The Paycheck Protection Flexibility Act of 2020 (Bill H.R. 7010) was approved by both the House of Representatives and the Senate and was signed into legislation by President Trump today. This simple bill amends the CARES Act Paycheck Protection Program and will allow small businesses more flexibility in using the rescue loan funds. Here is a summary of the Act.
COVERED PERIOD OF 8 WEEKS IS CHANGED TO 24 WEEKS
The Covered Period provided for in the PPP Loan Forgiveness Application has changed from an eight-week (56-days) to a twenty-four week (168-days). The first day of the Covered Period continues to be the same as the PPP Loan Disbursement Date. For example, if the Borrower received its PPP loan proceeds on Monday, June 8, the first day of the Covered Period is June 8 and the last day of the Covered Period is Sunday, November 22.
PPP LOAN APPLICATION DEADLINE REMAINS UNCHANGED
The loan application deadline continues to be June 30, 2020.
New borrowers have a covered period of twenty-four weeks after the loan proceeds are received or December 31, 2020, whichever is earlier. However, you should expect some additional guidance on this.
SAFE HARBOR DATE EXTENDED & NEW EXCEPTIONS TO FULL-TIME EQUIVALENT REDUCTION
The period of time whereby a borrower can avoid a reduction of its loan forgiveness amount has changed. The safe harbor date to restore a full-time equivalent reduction for those employed on February 15, 2020 is now extended to December 31, 2020 (previously was June 30, 2020).
New exceptions for full-time equivalent reduction if the borrower, in good faith is able to document the following:
An inability to rehire individuals who were employees on February 15 and unable to hire similarly qualified employees for unfilled positions on or before December 31, 2020 or is able to document an inability to return to the same level of the business activity was operating at before February 15, due to compliance with Federal requirements on March 1 and ending December 31, related to COVID-19 (e.g. social distancing or worker/customer safety requirement).
LIMITATION ON FORGIVENESS
An eligible borrower shall use at least 60% (decreased from 75%) of the covered loan amount for payroll costs. The change also indicates this is a minimum threshold and if not met, none of the loan is eligible for forgiveness. The bill modified eligible nonpayroll costs as a % of the loan forgiveness amount. A borrower may now use up to 40% (increased from 25%) of the covered loan amount for any payment of:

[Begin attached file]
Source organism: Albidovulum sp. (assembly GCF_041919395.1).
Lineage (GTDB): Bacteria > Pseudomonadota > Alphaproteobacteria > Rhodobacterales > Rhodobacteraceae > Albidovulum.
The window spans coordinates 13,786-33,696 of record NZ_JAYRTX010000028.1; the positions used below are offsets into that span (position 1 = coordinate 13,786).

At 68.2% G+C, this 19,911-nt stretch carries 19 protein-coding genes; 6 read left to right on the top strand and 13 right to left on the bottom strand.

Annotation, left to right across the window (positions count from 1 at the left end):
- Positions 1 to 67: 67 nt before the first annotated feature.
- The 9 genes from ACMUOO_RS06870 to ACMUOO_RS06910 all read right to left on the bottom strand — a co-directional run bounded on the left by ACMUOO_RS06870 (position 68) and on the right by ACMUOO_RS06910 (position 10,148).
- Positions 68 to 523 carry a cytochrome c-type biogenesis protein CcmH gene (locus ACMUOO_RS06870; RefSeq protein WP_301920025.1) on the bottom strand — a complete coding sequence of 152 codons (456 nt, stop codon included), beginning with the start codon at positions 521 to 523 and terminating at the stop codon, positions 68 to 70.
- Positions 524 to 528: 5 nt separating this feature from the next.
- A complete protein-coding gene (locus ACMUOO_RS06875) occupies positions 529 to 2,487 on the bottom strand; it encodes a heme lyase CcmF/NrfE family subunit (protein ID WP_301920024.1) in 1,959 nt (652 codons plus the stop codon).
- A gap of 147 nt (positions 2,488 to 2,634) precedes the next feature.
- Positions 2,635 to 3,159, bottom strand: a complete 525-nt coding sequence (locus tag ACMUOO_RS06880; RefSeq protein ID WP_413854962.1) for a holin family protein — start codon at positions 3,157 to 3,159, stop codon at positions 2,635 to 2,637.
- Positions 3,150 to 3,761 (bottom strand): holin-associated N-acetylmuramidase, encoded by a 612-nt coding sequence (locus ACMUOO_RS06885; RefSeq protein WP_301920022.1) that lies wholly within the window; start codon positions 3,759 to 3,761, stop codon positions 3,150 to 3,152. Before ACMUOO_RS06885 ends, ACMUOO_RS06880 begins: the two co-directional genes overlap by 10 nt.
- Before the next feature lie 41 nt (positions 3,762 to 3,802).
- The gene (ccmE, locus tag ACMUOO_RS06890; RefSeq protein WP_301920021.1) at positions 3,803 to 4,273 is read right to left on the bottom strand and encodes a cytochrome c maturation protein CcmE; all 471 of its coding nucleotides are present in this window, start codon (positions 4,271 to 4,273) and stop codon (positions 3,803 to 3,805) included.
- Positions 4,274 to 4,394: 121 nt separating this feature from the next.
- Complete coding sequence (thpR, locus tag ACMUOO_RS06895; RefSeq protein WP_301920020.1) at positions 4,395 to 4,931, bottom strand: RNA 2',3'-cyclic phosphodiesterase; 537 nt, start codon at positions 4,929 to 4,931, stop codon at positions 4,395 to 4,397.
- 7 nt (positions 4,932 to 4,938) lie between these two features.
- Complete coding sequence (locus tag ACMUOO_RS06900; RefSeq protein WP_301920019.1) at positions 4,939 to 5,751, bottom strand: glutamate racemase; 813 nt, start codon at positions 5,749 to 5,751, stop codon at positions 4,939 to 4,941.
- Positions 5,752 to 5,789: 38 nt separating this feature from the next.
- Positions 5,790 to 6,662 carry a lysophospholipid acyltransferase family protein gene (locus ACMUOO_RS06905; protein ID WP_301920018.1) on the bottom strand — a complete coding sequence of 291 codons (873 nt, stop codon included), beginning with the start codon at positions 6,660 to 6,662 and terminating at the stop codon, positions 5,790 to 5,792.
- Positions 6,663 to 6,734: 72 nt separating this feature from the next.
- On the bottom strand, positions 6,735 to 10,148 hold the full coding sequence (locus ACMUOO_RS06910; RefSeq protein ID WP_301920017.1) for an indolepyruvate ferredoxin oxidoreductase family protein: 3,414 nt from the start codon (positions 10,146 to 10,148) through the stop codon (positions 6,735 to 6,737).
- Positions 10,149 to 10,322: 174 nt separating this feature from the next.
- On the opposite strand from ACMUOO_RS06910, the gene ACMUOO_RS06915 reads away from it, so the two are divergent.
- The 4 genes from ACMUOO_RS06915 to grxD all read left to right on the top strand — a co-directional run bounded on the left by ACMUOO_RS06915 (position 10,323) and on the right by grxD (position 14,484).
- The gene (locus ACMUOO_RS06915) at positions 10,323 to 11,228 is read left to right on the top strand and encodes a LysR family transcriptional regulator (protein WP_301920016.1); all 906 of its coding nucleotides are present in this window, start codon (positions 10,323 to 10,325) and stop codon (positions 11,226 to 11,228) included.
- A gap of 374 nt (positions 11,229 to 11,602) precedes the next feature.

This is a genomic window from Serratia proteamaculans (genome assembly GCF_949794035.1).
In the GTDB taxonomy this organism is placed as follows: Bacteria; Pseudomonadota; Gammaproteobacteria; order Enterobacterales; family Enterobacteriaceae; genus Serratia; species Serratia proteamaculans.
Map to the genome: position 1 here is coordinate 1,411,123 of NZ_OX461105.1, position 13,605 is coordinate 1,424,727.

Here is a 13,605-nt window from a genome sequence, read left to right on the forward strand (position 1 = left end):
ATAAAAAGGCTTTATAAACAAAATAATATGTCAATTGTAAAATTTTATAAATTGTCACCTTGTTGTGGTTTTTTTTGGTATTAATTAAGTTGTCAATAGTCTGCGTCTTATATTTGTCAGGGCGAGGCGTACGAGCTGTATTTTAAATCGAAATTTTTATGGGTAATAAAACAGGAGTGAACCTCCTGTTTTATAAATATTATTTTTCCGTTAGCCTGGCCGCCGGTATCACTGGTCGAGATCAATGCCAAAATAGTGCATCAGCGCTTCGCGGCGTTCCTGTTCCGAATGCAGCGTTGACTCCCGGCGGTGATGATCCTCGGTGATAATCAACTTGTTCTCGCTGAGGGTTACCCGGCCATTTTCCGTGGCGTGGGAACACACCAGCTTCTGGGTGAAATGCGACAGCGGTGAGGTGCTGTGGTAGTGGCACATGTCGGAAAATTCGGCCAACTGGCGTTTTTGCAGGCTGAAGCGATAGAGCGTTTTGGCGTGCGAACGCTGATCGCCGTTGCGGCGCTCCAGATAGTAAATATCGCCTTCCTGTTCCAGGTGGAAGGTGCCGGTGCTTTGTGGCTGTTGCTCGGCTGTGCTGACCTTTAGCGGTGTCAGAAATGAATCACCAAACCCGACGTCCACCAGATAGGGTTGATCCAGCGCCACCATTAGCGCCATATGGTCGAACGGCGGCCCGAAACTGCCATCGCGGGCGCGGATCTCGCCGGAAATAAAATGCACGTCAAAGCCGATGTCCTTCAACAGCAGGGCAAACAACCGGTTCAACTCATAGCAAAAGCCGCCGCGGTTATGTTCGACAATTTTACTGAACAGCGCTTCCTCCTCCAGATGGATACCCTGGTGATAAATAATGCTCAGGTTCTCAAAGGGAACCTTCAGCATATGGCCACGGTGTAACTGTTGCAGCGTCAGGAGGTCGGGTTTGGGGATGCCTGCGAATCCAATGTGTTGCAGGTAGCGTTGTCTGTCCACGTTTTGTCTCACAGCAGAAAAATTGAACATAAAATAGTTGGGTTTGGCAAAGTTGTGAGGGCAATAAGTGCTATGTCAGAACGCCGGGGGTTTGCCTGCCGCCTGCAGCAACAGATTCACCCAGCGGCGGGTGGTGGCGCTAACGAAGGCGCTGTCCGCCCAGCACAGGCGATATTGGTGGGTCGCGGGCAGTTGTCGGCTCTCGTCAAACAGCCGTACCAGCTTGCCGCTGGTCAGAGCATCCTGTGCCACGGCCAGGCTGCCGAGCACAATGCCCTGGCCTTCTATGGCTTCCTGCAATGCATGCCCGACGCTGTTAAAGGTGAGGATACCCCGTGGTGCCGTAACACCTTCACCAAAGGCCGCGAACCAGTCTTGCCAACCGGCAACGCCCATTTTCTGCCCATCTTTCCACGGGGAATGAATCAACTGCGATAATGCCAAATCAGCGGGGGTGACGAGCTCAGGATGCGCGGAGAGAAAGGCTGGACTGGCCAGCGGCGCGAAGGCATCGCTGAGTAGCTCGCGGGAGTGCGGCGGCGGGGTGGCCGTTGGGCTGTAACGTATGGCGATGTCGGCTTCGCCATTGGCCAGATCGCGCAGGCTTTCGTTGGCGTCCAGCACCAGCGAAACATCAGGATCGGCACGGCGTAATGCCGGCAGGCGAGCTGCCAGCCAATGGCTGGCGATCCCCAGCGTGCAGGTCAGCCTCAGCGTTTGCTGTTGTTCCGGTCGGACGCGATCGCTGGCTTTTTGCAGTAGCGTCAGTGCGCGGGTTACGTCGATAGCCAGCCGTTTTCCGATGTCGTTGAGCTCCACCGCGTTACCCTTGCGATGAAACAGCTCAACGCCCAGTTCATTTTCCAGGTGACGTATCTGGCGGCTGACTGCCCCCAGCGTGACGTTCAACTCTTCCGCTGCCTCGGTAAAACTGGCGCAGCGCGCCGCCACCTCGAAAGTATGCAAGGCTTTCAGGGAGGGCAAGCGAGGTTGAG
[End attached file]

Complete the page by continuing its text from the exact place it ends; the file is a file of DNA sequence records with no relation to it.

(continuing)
- interest on any business mortgage obligation on real or personal property that was incurred before February 15 (but not any prepayment or payment of principal)
- payments on business rent obligations on real or personal property under a lease agreement in force before February 15
- business utility payments for the distribution of electricity, gas, water, transportation, telephone, or internet access for which service began before February 15
Additionally, a borrower that received a covered loan before the date of enactment of the Bill may elect to end on the original 8-weeks after the loan funding rather than the extended period of 24 weeks.
EXTENSION OF DEFERRAL PERIOD
The period whereby a deferral of loan payment of principal and interest (1%) is extended from 6 months until the date on which the loan forgiveness is remitted to the SBA lender by the SBA. SBA has up to a 90 day period after the SBA lender issues its decision to SBA, then SBA will remit the approved forgiveness amount to the SBA lender subject any SBA review of the loan or loan application.
If a borrower fails to apply for forgiveness by submission of Treasury’s PPP loan forgiveness application within 10 months after the last day of the Covered Period then payments of principal and interest will start. Covered Period (8-weeks or 24-weeks) depends when the loan was funded and an agreement with the SBA lender to modify existing Covered Period in loan agreement from 8-weeks to 24-weeks.
DELAY OF PAYMENT OF EMPLOYER PAYROLL TAXES
The CARES Act provides that employers may defer the payment of the employer’s portion of Social Security taxes (6.2% of wages). The deferral begins March 27 and ends December 31, 2020. One half of the Self-Employment taxes of self-employeds are also eligible for the payment deferral. The payment of the deferred payroll taxes is (50%) payable on December 31, 2021 with the remainder payable on December 31, 2022. The Bill removes the exception on employers that received a PPP loan may not defer the deposit and payment of employer payroll taxes after the employer receives a decision from the SBA lender that the loan was forgiven.
Here is the link to Bill H.R.7010.